For me, it's important to find your own style and that's what makes fashion fashion. And I think there is that opportunity in these cities to wear some of the local designers and champion them and be excited about it, and carry that banner. I'm all for it.

I'm really looking forward to coming. I miss being in Nashville. Check with me at the end of the week and I'll say, you know, "This is a star. This person I think really has potential and this designer, let’s see where we can help her or him get ahead and do this thing!"







WhistlePig + Alfa Romeo F1

SHOREHAM, VT (September 13, 2023) — WhistlePig Whiskey, the leaders in independent craft whiskey, and Alfa Romeo F1 Team Stake are waving the checkered flag on a legend-worthy release that’s taking whiskey to G-Force levels. The Limited Edition PiggyBack Legends Series: Alfa Romeo F1 Team Stake Barrel is a high Rye Whiskey selected by the Alfa Romeo F1 Team Stake drivers, with barrels trialed in their wind tunnel to ensure a thrilling taste in every sip.

The third iteration in WhistlePig’s Single Barrel PiggyBack Legends Series, the Alfa Romeo F1 Team Stake Barrel is bottled at 96.77 proof, a nod to Valtteri Bottas’ racing number, 77, and the precision of racing. Inspired by Zhou Guanyu, the first Chinese F1 driver, this Rye Whiskey is finished with lychee and oolong tea. Herbal and floral notes of the oolong tea complement the herbaceous notes of WhistlePig’s signature PiggyBack 100% Rye, rounded out with a juicy tropical fruit finish and a touch of spice.

Keep readingShow less
by Spectrum Medical Care Center

Nurse Practitioner Ari Kravitz

When I started medical transition at 20 years old, it was very difficult to get the care I needed for hormone replacement therapy because there are very few providers trained in starting hormones for trans people, even though it’s very similar to the hormones that we prescribe to women in menopause or cisgender men with low testosterone.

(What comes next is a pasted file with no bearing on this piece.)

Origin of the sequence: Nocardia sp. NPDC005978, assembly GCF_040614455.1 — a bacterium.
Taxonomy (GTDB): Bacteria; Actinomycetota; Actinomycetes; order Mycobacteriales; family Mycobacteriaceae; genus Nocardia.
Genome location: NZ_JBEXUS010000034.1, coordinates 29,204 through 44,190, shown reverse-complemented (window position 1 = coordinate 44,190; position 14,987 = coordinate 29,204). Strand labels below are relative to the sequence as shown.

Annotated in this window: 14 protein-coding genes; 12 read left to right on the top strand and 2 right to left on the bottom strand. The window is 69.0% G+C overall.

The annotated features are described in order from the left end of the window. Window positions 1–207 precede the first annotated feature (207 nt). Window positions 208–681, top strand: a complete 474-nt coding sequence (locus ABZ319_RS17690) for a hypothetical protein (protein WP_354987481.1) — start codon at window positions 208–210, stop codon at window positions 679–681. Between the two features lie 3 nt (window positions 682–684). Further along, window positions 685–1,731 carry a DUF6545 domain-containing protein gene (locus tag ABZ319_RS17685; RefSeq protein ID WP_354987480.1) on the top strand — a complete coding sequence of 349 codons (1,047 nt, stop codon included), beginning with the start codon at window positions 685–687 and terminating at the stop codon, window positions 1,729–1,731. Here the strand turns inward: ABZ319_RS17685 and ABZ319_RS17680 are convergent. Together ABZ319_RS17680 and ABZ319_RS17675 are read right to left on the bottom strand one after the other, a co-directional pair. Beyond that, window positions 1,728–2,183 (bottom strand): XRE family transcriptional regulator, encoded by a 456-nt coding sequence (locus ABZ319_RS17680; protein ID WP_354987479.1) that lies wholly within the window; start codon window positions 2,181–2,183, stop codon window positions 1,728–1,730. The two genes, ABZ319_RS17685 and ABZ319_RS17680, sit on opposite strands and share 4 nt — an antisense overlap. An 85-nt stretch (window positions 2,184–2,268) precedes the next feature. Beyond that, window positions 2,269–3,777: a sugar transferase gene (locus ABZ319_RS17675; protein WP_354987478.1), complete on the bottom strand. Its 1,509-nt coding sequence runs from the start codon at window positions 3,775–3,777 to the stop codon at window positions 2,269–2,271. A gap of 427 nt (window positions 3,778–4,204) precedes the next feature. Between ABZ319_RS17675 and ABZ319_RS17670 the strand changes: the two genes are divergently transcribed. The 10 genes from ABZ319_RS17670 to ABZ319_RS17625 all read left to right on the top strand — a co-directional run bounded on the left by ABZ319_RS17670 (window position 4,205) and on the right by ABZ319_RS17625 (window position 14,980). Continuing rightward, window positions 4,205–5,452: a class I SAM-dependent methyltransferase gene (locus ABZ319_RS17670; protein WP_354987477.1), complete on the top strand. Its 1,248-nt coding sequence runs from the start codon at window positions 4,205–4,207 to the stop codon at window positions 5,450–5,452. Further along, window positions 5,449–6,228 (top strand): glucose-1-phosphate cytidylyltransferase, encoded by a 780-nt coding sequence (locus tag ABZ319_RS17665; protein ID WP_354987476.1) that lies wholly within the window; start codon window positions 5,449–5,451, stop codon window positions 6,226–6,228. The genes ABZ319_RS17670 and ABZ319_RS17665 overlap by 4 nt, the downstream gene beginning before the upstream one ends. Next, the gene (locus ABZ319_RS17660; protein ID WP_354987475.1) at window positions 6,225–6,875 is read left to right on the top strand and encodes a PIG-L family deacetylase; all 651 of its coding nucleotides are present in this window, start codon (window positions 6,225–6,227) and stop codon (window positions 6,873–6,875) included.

I hope more providers get trained in LGBTQ+ healthcare, so they can support patients along their individual gender journey, and provide the info needed to make informed decisions about their body. I’ve personally seen my trans patients find hope and experience a better quality of life through hormone replacement therapy.

Keep readingShow less

Descanso Resort swimming pool and lounge area

Descanso Resort, Palm Springs' premier destination for gay men, just received Tripadvisor's highest honor, a Travelers' Choice "Best of the Best" award for 2023. Based on guests' reviews and ratings, fewer than 1% of Tripadvisor's 8 million listings around the world receive the coveted "Best of the Best" designation. Descanso ranked 12th in the top 25 small inns and hotels category in the United States. Quite an accomplishment!

Open less than two years, Descanso Resort offers gay men a relaxing and luxurious boutique hotel experience just minutes away from Palm Springs' buzziest restaurants, nightclubs, and shopping. Descanso has quickly established itself as a top destination for sophisticated gay travelers, earning hundreds of 5-star guest reviews and consistently ranking in Trapadvisor's top positions alongside brother properties Santiago Resort and Twin Palms Resort.

Keep readingShow less